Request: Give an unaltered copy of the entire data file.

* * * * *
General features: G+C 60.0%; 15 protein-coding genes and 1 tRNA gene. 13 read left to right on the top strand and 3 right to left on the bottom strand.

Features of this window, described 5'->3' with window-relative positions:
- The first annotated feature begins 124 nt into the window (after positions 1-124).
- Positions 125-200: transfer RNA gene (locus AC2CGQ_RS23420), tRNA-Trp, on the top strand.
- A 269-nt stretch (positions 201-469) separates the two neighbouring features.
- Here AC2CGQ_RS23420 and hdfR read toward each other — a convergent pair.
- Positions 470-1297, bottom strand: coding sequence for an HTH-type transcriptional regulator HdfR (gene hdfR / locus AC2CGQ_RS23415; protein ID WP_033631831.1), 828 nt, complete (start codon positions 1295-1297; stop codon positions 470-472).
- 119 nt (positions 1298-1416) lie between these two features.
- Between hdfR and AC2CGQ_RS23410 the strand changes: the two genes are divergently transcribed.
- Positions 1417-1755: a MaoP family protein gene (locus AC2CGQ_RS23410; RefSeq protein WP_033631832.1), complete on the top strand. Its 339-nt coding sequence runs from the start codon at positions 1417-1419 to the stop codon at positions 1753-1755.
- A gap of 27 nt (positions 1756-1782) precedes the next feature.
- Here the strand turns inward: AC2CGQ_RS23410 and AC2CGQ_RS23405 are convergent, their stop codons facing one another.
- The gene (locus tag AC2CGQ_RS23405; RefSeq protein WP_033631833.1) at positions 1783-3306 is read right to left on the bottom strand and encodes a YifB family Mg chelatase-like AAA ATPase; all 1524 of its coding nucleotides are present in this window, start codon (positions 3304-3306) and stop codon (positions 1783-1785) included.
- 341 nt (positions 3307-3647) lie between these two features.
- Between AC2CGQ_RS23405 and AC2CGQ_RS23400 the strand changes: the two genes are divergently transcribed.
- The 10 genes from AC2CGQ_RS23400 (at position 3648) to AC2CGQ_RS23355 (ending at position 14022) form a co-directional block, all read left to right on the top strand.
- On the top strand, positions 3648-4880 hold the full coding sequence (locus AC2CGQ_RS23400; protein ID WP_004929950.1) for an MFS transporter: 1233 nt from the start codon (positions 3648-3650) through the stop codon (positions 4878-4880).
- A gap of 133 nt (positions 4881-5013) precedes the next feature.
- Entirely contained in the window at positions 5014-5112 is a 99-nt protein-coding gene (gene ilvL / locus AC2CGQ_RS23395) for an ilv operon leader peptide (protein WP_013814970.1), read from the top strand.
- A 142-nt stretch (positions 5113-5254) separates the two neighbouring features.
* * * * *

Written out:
General features: G+C 60.0%; 15 protein-coding genes and 1 tRNA gene. 13 read left to right on the top strand and 3 right to left on the bottom strand.

Features of this window, described 5'->3' with window-relative positions:
- The first annotated feature begins 124 nt into the window (after positions 1-124).
- Positions 125-200: transfer RNA gene (locus AC2CGQ_RS23420), tRNA-Trp, on the top strand.
- A 269-nt stretch (positions 201-469) separates the two neighbouring features.
- Here AC2CGQ_RS23420 and hdfR read toward each other — a convergent pair.
- Positions 470-1297, bottom strand: coding sequence for an HTH-type transcriptional regulator HdfR (gene hdfR / locus AC2CGQ_RS23415; protein ID WP_033631831.1), 828 nt, complete (start codon positions 1295-1297; stop codon positions 470-472).
- 119 nt (positions 1298-1416) lie between these two features.
- Between hdfR and AC2CGQ_RS23410 the strand changes: the two genes are divergently transcribed.
- Positions 1417-1755: a MaoP family protein gene (locus AC2CGQ_RS23410; RefSeq protein WP_033631832.1), complete on the top strand. Its 339-nt coding sequence runs from the start codon at positions 1417-1419 to the stop codon at positions 1753-1755.
- A gap of 27 nt (positions 1756-1782) precedes the next feature.
- Here the strand turns inward: AC2CGQ_RS23410 and AC2CGQ_RS23405 are convergent, their stop codons facing one another.
- The gene (locus tag AC2CGQ_RS23405; RefSeq protein WP_033631833.1) at positions 1783-3306 is read right to left on the bottom strand and encodes a YifB family Mg chelatase-like AAA ATPase; all 1524 of its coding nucleotides are present in this window, start codon (positions 3304-3306) and stop codon (positions 1783-1785) included.
- 341 nt (positions 3307-3647) lie between these two features.
- Between AC2CGQ_RS23405 and AC2CGQ_RS23400 the strand changes: the two genes are divergently transcribed.
- The 10 genes from AC2CGQ_RS23400 (at position 3648) to AC2CGQ_RS23355 (ending at position 14022) form a co-directional block, all read left to right on the top strand.
- On the top strand, positions 3648-4880 hold the full coding sequence (locus AC2CGQ_RS23400; protein ID WP_004929950.1) for an MFS transporter: 1233 nt from the start codon (positions 3648-3650) through the stop codon (positions 4878-4880).
- A gap of 133 nt (positions 4881-5013) precedes the next feature.
- Entirely contained in the window at positions 5014-5112 is a 99-nt protein-coding gene (gene ilvL / locus AC2CGQ_RS23395) for an ilv operon leader peptide (protein WP_013814970.1), read from the top strand.
- A 142-nt stretch (positions 5113-5254) separates the two neighbouring features.